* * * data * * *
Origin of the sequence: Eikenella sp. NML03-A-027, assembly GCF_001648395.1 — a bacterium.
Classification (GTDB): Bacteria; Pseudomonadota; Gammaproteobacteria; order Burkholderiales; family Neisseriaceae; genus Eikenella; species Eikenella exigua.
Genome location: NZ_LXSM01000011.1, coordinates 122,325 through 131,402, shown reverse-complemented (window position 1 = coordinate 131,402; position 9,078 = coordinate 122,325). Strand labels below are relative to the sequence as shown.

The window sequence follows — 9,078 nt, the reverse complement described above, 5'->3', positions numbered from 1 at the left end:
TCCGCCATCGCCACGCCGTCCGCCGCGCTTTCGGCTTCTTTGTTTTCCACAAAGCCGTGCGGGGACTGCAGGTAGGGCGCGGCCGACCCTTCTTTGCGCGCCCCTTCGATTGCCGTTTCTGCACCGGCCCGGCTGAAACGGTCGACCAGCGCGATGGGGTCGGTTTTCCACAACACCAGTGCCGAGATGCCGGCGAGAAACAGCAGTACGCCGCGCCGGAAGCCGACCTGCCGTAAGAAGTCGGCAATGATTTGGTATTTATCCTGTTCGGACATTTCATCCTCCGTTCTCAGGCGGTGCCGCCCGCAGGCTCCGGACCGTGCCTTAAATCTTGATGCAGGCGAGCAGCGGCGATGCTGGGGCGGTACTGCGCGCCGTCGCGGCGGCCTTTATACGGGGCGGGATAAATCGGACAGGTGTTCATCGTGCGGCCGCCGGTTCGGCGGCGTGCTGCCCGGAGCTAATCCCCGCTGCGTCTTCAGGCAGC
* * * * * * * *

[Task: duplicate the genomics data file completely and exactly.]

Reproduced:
Origin of the sequence: Eikenella sp. NML03-A-027, assembly GCF_001648395.1 — a bacterium.
Classification (GTDB): Bacteria; Pseudomonadota; Gammaproteobacteria; order Burkholderiales; family Neisseriaceae; genus Eikenella; species Eikenella exigua.
Genome location: NZ_LXSM01000011.1, coordinates 122,325 through 131,402, shown reverse-complemented (window position 1 = coordinate 131,402; position 9,078 = coordinate 122,325). Strand labels below are relative to the sequence as shown.

The window sequence follows — 9,078 nt, the reverse complement described above, 5'->3', positions numbered from 1 at the left end:
TCCGCCATCGCCACGCCGTCCGCCGCGCTTTCGGCTTCTTTGTTTTCCACAAAGCCGTGCGGGGACTGCAGGTAGGGCGCGGCCGACCCTTCTTTGCGCGCCCCTTCGATTGCCGTTTCTGCACCGGCCCGGCTGAAACGGTCGACCAGCGCGATGGGGTCGGTTTTCCACAACACCAGTGCCGAGATGCCGGCGAGAAACAGCAGTACGCCGCGCCGGAAGCCGACCTGCCGTAAGAAGTCGGCAATGATTTGGTATTTATCCTGTTCGGACATTTCATCCTCCGTTCTCAGGCGGTGCCGCCCGCAGGCTCCGGACCGTGCCTTAAATCTTGATGCAGGCGAGCAGCGGCGATGCTGGGGCGGTACTGCGCGCCGTCGCGGCGGCCTTTATACGGGGCGGGATAAATCGGACAGGTGTTCATCGTGCGGCCGCCGGTTCGGCGGCGTGCTGCCCGGAGCTAATCCCCGCTGCGTCTTCAGGCAGC